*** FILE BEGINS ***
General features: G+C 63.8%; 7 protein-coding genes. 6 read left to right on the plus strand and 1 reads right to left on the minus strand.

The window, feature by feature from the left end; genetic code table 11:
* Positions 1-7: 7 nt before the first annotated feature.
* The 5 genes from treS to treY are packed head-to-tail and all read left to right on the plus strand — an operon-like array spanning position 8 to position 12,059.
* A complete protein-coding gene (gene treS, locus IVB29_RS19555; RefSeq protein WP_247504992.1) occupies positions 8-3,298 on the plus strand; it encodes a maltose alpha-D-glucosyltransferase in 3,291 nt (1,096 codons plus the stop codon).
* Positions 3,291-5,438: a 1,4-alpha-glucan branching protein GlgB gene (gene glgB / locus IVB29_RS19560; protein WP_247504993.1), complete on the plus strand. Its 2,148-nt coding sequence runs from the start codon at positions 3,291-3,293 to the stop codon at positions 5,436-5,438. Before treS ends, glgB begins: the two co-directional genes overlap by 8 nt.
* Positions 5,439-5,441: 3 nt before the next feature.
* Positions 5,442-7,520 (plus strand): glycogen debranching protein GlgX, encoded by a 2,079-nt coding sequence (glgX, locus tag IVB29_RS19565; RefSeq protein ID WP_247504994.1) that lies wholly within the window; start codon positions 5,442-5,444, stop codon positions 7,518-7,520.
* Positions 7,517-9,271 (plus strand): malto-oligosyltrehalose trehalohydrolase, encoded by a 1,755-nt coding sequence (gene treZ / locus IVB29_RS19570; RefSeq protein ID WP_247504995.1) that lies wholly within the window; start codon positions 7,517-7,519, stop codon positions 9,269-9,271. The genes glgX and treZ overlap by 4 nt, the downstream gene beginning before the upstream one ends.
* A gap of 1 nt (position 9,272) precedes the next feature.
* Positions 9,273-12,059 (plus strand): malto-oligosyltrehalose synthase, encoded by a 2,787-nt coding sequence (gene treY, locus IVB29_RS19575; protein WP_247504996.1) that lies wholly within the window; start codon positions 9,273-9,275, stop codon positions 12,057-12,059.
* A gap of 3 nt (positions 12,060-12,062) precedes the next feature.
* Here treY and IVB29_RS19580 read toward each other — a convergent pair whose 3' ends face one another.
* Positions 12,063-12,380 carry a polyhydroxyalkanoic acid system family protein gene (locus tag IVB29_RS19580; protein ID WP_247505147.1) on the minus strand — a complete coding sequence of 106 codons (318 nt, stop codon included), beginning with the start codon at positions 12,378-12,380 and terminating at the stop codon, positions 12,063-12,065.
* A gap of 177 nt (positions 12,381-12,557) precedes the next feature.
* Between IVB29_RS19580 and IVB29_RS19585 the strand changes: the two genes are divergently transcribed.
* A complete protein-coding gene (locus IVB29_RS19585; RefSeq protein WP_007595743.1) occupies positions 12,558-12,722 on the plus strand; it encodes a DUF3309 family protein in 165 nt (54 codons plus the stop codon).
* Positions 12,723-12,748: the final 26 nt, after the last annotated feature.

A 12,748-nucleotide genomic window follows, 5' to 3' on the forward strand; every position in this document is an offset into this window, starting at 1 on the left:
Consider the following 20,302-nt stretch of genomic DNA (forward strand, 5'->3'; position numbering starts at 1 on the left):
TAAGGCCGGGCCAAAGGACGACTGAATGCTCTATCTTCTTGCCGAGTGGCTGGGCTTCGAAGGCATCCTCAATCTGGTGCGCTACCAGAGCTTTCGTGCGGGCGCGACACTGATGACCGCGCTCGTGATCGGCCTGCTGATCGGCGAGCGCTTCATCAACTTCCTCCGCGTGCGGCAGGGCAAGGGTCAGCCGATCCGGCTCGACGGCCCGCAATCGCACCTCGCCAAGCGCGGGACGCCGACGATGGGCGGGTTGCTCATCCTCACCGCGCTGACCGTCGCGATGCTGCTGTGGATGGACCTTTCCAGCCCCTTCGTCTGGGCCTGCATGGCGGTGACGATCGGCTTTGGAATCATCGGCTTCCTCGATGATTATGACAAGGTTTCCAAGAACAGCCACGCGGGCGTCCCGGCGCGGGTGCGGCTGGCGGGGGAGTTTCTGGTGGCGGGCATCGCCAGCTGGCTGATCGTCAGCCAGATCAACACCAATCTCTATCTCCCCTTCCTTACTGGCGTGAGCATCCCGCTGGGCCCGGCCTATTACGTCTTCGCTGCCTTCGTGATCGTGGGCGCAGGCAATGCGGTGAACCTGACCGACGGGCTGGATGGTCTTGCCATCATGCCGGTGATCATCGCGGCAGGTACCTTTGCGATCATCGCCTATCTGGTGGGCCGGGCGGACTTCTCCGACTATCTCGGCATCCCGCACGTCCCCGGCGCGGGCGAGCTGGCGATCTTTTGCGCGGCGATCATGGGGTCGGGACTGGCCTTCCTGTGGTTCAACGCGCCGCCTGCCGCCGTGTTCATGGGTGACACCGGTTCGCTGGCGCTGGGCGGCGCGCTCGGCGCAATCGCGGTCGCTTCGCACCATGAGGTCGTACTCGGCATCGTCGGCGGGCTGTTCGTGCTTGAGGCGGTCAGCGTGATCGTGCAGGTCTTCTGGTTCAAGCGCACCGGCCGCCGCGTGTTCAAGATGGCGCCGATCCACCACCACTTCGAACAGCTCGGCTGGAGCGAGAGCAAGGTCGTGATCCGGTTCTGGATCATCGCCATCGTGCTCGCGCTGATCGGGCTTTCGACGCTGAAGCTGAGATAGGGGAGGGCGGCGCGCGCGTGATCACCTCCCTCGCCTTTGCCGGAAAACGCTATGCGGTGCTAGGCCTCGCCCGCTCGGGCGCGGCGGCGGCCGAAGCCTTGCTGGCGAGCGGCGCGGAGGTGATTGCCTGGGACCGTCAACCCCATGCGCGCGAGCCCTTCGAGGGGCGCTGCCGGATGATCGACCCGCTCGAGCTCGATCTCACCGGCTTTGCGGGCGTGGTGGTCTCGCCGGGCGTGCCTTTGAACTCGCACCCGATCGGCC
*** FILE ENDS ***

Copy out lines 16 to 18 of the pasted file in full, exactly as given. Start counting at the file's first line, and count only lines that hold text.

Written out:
* Between IVB29_RS19580 and IVB29_RS19585 the strand changes: the two genes are divergently transcribed.
* A complete protein-coding gene (locus IVB29_RS19585; RefSeq protein WP_007595743.1) occupies positions 12,558-12,722 on the plus strand; it encodes a DUF3309 family protein in 165 nt (54 codons plus the stop codon).
* Positions 12,723-12,748: the final 26 nt, after the last annotated feature.